Apolipoprotein E gene polymorphisms are not associated with diabetic retinopathy: the atherosclerosis risk in communities study.

Kleins Lab // Publications // Jul 01 2006

PubMed ID: 16815257

Author(s): Liew G, Shankar A, Wang JJ, Klein R, Bray MS, Couper DJ, Wong TY. Apolipoprotein E gene polymorphisms are not associated with diabetic retinopathy: the Atherosclerosis Risk in Communities Study. Am J Ophthalmol. 2006 Jul;142(1):105-11. PMID 16815257

Journal: American Journal Of Ophthalmology, Volume 142, Issue 1, Jul 2006

PURPOSE Polymorphism of the apolipoprotein E (APOE) gene has been associated with dyslipidemia and cardiovascular disease. This study examines the association of APOE polymorphisms and diabetic retinopathy.

DESIGN Population-based cross-sectional study.

METHODS We studied 1,398 people aged 49 to 73 years with diabetes selected from four United States communities. We performed retinal photography on one randomly selected eye and graded for the presence and severity of diabetic retinopathy using a modification of the Early Treatment Diabetic Retinopathy Study scale. We performed genotyping of common polymorphic APOE alleles using polymerase chain reaction on genomic DNA from venous blood leukocytes.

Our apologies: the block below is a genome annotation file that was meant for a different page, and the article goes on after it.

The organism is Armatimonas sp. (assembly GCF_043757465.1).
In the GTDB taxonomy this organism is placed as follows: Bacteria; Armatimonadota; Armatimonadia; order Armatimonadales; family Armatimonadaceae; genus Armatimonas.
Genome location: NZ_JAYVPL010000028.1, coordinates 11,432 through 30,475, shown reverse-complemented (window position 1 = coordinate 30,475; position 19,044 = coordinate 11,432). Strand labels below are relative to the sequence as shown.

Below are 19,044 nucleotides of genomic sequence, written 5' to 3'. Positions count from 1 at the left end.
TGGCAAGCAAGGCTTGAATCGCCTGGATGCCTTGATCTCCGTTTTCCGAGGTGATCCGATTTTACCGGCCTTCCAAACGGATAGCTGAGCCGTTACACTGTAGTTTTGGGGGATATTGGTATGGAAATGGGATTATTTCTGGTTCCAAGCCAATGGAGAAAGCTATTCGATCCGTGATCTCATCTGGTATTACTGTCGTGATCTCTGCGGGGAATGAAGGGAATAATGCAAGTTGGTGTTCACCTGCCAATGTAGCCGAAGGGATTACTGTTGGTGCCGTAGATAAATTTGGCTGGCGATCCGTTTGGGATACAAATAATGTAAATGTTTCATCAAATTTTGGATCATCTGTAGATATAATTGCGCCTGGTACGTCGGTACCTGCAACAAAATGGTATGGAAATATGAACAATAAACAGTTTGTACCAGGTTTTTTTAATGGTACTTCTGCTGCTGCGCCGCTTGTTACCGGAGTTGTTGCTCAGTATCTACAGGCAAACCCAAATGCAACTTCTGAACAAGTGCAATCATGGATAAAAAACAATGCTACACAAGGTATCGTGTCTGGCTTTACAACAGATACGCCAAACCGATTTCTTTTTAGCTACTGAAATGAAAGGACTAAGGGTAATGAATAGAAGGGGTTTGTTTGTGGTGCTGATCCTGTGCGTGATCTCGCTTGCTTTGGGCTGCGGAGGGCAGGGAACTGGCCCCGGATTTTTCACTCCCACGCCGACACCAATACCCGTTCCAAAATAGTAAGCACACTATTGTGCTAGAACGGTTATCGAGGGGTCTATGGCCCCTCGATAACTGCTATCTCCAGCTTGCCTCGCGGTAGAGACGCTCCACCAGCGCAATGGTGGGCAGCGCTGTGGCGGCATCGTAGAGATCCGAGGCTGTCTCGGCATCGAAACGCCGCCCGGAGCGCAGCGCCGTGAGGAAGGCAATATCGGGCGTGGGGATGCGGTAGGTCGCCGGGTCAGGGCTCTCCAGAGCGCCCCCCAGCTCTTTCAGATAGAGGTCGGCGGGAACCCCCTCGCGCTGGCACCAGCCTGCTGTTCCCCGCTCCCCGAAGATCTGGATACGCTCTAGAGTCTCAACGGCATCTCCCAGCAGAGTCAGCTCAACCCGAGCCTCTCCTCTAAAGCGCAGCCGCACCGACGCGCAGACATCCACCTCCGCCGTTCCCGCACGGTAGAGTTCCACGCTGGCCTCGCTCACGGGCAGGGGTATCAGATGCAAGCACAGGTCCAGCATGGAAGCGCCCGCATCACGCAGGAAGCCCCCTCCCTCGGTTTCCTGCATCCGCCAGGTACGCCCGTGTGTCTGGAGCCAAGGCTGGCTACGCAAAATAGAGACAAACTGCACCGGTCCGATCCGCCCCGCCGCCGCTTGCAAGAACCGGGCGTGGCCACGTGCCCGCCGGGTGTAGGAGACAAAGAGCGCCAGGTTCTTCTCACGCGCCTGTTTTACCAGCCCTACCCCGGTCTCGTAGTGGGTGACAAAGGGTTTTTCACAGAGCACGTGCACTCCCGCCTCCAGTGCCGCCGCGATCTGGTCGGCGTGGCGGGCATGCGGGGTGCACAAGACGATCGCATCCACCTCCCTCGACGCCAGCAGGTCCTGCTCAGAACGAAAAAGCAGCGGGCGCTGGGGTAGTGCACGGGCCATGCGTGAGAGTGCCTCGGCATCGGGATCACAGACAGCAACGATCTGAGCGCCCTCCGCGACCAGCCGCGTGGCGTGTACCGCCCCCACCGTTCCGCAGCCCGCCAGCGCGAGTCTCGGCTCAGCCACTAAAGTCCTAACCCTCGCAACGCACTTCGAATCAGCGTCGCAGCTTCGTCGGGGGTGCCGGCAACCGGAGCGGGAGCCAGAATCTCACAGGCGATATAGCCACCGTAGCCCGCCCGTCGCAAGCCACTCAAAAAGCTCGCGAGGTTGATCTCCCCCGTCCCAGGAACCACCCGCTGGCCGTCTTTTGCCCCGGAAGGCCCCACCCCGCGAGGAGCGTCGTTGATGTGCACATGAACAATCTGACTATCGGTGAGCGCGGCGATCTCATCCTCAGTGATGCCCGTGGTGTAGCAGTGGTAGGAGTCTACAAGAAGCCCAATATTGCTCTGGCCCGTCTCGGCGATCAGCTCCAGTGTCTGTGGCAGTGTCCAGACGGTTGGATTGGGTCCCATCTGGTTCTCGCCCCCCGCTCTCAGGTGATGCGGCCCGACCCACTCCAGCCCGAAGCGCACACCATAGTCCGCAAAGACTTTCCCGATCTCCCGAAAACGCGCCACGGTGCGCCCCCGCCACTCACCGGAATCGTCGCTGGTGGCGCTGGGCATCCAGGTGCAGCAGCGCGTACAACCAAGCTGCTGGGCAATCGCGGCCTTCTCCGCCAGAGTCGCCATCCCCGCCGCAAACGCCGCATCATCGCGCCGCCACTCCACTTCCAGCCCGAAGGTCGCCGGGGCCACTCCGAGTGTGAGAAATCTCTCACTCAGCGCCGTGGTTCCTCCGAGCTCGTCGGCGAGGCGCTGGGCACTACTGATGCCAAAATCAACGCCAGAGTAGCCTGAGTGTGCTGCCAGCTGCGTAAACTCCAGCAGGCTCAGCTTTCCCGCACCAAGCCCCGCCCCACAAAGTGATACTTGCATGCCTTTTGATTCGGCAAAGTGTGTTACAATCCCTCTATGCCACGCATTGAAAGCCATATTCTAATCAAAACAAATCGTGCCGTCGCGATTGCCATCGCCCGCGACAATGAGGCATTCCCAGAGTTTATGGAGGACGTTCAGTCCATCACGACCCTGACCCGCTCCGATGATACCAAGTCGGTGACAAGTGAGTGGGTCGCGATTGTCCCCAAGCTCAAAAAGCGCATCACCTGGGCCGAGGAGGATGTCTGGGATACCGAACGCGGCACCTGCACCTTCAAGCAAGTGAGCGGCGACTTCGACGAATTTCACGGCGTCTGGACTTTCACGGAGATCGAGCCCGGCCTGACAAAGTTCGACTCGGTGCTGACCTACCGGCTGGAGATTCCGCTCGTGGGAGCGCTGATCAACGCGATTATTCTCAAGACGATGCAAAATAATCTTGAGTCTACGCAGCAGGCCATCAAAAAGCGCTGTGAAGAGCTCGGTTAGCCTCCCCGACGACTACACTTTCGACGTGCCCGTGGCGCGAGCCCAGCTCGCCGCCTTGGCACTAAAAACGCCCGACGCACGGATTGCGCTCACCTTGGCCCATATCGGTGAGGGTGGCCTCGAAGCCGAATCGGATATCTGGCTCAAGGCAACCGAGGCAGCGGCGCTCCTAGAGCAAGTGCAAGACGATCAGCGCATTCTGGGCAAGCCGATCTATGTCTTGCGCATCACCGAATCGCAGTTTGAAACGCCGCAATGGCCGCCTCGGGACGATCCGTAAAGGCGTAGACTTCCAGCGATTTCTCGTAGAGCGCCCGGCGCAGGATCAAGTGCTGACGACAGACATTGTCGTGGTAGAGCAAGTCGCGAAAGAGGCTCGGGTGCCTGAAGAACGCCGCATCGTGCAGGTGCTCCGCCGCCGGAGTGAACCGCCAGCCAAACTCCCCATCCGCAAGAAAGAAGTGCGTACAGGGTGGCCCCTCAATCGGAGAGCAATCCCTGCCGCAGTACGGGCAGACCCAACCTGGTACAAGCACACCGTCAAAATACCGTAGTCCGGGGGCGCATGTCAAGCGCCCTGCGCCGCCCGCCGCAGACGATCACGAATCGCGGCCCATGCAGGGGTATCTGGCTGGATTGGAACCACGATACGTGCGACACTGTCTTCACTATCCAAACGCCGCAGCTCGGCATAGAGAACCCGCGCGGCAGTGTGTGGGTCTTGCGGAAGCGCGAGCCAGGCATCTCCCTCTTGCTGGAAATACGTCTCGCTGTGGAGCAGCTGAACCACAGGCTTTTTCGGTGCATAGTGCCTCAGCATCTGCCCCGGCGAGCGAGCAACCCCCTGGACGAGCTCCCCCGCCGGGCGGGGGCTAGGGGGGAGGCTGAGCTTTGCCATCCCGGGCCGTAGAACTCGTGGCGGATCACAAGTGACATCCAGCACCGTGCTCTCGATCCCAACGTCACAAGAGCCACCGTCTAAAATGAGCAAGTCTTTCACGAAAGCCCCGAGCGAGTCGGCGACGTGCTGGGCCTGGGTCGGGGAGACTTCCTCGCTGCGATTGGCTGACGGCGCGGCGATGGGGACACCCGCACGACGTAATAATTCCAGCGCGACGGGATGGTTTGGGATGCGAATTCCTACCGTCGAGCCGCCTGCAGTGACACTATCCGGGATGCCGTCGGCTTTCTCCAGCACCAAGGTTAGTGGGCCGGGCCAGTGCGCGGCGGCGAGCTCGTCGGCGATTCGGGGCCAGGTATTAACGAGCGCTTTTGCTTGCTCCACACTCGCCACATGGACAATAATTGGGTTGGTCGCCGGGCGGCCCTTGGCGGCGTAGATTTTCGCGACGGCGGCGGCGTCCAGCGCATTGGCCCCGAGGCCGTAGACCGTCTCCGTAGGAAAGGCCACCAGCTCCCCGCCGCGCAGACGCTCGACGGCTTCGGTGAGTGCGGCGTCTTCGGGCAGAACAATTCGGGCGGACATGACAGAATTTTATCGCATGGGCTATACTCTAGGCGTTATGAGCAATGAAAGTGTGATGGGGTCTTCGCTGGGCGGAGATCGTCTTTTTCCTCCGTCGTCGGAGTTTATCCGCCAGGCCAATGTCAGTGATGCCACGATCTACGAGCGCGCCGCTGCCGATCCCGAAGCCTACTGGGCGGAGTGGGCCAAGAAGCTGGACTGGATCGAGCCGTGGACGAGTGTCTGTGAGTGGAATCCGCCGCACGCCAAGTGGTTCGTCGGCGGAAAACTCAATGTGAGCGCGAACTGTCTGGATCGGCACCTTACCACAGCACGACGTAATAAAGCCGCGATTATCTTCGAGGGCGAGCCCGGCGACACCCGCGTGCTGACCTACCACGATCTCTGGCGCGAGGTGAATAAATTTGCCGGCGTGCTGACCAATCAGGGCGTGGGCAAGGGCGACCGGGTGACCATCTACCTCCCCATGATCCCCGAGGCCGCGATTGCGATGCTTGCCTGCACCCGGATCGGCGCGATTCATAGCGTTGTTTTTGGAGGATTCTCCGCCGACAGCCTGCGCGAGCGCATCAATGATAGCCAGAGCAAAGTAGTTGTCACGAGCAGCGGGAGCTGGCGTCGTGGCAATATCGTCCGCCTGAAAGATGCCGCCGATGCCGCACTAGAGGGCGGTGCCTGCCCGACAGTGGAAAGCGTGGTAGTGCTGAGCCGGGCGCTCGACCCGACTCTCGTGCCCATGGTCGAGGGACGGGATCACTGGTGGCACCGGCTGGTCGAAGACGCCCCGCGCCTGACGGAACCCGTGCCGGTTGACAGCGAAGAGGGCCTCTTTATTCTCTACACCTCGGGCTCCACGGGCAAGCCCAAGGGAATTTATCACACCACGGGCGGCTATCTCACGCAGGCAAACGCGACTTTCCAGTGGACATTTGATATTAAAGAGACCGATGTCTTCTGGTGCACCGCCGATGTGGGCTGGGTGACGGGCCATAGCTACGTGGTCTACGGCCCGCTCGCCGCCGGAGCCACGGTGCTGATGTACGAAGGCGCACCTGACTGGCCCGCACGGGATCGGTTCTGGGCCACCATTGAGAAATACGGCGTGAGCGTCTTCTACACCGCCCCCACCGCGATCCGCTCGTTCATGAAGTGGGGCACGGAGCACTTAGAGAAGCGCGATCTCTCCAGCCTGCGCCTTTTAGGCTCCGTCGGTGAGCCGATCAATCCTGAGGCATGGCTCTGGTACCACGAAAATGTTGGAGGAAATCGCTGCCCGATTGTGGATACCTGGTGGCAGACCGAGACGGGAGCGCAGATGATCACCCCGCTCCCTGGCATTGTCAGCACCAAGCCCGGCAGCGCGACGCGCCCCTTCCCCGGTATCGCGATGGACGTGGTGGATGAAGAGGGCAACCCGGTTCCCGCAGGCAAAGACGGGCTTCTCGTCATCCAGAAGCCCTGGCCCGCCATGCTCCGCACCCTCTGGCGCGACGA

RESULTS The prevalence of diabetic retinopathy and hard exudates was 15.0% and 5.3% in Caucasians (n = 935), and 24.6% and 9.7% in African-Americans (n = 463), with type 2 diabetes. APOE gene polymorphisms were not associated with diabetic retinopathy in either Caucasians or African-Americans. In African-Americans, the 2/4 genotype (n = 6) was associated with increased prevalence of hard exudates (odds ratio [OR] 4.10, 95% confidence interval [CI] 1.30 to 12.90), as was the 2/3 genotype (n = 9, OR 2.64, 95% CI 1.01 to 6.95). No association between APOE genotypes and hard exudates was found in Caucasians.

CONCLUSIONS These data suggest that APOE gene polymorphisms are not associated with diabetic retinopathy in either Caucasians or African-Americans with type 2 diabetes.